Further adding to the controversy was Mulroney's insistence that he greet the President upon his arrival, and not Jeanne Sauvé, the then Governor General of Canada. This was perceived in the media as evidence of suspicions that Mulroney was slowly elevating the stature of his office, giving it more presidential trappings and aura.

Reagan came to the Summit with an agenda, he wanted Canada to impose patent drug legislation giving drug manufacturers more extensive protection, thereby limiting generic drug manufacturers and creating more expensive drug costs for Canadians. Reagan wanted this protection because he was being hammered in Washington by the pharmaceutical lobby to get Canada in line over a fear of the Europeans adopting what the lobbyists considered to be lax Canadian protections for their drug company clients.

The multinational drug industry was strongly opposed to compulsory licensing, despite any evidence that its economic position had been harmed. Restoration of patent protection for drugs was one of the key U.S. demands during free-trade negotiations between Canada and the United States in 1985-1987. The result was Bill C-22, which gave new drugs protection from compulsory licensing for seven to ten years.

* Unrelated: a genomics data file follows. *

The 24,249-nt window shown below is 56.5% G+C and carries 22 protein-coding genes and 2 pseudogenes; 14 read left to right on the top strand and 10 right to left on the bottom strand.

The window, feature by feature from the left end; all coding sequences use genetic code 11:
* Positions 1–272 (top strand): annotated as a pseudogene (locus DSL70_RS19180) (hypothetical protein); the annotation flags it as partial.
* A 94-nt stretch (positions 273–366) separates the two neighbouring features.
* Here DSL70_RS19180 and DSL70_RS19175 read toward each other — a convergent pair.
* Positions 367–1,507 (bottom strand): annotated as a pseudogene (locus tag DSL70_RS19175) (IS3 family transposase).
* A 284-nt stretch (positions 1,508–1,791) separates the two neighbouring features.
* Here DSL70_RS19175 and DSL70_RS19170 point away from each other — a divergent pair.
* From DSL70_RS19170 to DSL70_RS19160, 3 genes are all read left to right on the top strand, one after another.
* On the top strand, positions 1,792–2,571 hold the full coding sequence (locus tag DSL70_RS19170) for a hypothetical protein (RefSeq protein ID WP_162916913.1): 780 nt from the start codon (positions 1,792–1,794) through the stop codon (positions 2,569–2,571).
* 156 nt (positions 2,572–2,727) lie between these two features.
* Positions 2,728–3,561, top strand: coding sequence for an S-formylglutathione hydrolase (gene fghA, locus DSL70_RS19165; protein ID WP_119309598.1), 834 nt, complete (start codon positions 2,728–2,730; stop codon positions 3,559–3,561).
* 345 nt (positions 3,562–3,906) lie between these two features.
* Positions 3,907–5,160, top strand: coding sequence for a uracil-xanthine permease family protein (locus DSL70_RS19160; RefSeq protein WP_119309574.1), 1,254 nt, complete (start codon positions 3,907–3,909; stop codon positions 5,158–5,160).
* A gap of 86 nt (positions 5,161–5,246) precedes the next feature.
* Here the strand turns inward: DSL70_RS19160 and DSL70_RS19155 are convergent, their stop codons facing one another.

Previously, in response to high drug prices, the Liberal Government of the day, headed by Prime Minister Pierre Elliott Trudeau, amended the country's patent act in 1969 to allow for compulsory licensing to import pharmaceuticals. As a result of the legislation, by 1983 drug costs in Canada were over $200 million lower than they would otherwise have been.

For a chronological report on patent drug legislation in Canada, I refer you to;

Now we have the Harper Conservatives announcing a free trade agreement with the European Union (EU) that everyone believes will exacerbate the high costs of drugs for all Canadians.

As explained by the media, drug companies will now receive an extra two years for their patents, "meaning lower cost generics won’t be available as early in Canada".

According to; the Council of Canadians and the Canadian Health Coalition have been urging the federal government to remove drug policies from the deal.

"The two non-governmental agencies released a poll conducted by Ipsos Reid that shows high support for a Canada-EU free trade deal were it not for the issue of pharmaceutical drug costs. It said 69 percent of Canadians opposed to a deal that would lengthen patent protections for brand name drugs," notes a 2011 report by the online magazine.

"The agencies also cited a 2011 University of Toronto study that found lengthening patent terms for drugs in Canada would increase the cost of public and private drug plans in Canada by at least $2.8 billion. The extra costs come from delaying the introduction of cheaper generic drugs by 3.5 years.”

All of the evidence suggests that the patent protection introduced by the Mulroney Conservatives and now extended by the Harper Conservatives has and will have a very negative affect on the pockets of all Canadians, but more importantly on the incomes of Middle Class and lower income Canadians.

I encourage your comments.